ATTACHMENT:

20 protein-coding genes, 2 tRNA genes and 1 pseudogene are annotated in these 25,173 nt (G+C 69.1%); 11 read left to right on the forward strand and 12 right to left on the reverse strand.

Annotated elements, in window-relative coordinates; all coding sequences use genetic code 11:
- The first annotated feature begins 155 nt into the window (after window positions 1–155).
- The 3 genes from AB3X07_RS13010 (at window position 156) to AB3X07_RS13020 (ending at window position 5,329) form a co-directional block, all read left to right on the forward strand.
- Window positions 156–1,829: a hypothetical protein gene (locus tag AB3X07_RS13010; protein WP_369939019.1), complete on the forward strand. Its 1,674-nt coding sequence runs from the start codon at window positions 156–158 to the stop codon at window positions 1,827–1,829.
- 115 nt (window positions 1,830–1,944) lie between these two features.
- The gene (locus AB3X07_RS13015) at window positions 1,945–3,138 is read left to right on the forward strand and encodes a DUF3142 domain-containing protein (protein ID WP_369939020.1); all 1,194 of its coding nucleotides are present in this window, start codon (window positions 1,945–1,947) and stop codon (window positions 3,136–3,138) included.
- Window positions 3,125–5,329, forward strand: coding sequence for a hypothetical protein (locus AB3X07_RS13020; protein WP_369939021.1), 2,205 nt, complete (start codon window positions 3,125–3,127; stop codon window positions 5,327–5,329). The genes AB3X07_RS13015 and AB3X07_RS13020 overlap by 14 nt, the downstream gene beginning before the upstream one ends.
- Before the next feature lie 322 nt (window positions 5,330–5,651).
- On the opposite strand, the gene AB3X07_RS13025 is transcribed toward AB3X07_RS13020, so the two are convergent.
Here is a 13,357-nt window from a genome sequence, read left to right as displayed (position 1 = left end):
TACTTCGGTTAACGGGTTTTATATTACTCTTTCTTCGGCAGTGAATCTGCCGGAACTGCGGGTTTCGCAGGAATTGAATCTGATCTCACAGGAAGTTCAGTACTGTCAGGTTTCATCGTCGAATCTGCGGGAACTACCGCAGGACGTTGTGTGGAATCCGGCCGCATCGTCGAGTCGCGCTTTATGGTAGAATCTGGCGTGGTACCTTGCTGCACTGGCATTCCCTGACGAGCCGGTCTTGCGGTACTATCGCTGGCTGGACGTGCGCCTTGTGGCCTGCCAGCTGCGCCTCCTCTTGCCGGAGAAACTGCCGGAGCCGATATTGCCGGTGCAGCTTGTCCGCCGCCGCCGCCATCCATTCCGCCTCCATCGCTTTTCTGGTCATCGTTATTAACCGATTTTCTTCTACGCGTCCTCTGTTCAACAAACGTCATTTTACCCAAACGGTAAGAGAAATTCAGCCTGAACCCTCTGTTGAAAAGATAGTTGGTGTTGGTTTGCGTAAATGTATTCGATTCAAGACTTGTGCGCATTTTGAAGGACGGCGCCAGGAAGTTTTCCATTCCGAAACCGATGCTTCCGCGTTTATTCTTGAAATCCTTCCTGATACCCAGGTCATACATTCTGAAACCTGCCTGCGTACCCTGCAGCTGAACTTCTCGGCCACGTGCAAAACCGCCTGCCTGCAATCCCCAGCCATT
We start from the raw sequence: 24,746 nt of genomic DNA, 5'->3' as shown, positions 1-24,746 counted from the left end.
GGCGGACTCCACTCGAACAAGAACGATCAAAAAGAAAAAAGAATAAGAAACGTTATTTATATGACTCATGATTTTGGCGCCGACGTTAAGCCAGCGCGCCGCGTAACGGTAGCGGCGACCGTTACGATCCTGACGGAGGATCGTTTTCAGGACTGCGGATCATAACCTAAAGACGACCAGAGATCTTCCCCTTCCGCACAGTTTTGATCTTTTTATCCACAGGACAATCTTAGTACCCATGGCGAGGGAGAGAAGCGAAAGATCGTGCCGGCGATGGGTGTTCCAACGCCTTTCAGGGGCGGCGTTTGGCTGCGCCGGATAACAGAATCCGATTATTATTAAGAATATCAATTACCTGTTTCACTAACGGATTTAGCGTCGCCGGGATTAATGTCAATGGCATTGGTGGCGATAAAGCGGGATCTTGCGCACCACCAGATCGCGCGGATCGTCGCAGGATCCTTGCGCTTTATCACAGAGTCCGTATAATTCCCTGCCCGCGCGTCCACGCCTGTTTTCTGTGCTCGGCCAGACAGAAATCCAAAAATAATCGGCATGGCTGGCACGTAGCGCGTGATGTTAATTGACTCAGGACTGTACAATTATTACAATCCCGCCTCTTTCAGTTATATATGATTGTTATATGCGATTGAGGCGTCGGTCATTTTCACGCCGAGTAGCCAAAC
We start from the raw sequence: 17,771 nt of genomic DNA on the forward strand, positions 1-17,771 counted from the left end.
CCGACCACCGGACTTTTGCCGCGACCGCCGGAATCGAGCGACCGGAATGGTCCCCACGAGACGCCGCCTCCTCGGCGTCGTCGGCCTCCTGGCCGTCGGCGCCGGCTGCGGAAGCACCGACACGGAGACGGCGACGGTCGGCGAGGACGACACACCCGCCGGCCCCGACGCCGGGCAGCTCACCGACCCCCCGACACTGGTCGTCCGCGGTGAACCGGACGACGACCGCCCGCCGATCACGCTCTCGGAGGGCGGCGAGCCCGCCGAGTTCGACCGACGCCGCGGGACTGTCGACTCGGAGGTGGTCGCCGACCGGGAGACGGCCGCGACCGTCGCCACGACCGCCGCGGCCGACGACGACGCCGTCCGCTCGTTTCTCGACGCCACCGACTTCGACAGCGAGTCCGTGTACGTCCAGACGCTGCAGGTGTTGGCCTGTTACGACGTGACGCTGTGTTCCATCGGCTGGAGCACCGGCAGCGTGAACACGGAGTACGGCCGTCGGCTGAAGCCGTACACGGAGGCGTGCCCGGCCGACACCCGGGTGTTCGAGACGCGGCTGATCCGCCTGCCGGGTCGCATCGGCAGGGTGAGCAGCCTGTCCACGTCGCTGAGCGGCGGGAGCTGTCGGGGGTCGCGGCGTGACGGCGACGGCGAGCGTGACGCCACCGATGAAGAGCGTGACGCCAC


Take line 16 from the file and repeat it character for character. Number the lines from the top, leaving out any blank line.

CCGACCACCGGACTTTTGCCGCGACCGCCGGAATCGAGCGACCGGAATGGTCCCCACGAGACGCCGCCTCCTCGGCGTCGTCGGCCTCCTGGCCGTCGGCGCCGGCTGCGGAAGCACCGACACGGAGACGGCGACGGTCGGCGAGGACGACACACCCGCCGGCCCCGACGCCGGGCAGCTCACCGACCCCCCGACACTGGTCGTCCGCGGTGAACCGGACGACGACCGCCCGCCGATCACGCTCTCGGAGGGCGGCGAGCCCGCCGAGTTCGACCGACGCCGCGGGACTGTCGACTCGGAGGTGGTCGCCGACCGGGAGACGGCCGCGACCGTCGCCACGACCGCCGCGGCCGACGACGACGCCGTCCGCTCGTTTCTCGACGCCACCGACTTCGACAGCGAGTCCGTGTACGTCCAGACGCTGCAGGTGTTGGCCTGTTACGACGTGACGCTGTGTTCCATCGGCTGGAGCACCGGCAGCGTGAACACGGAGTACGGCCGTCGGCTGAAGCCGTACACGGAGGCGTGCCCGGCCGACACCCGGGTGTTCGAGACGCGGCTGATCCGCCTGCCGGGTCGCATCGGCAGGGTGAGCAGCCTGTCCACGTCGCTGAGCGGCGGGAGCTGTCGGGGGTCGCGGCGTGACGGCGACGGCGAGCGTGACGCCACCGATGAAGAGCGTGACGCCAC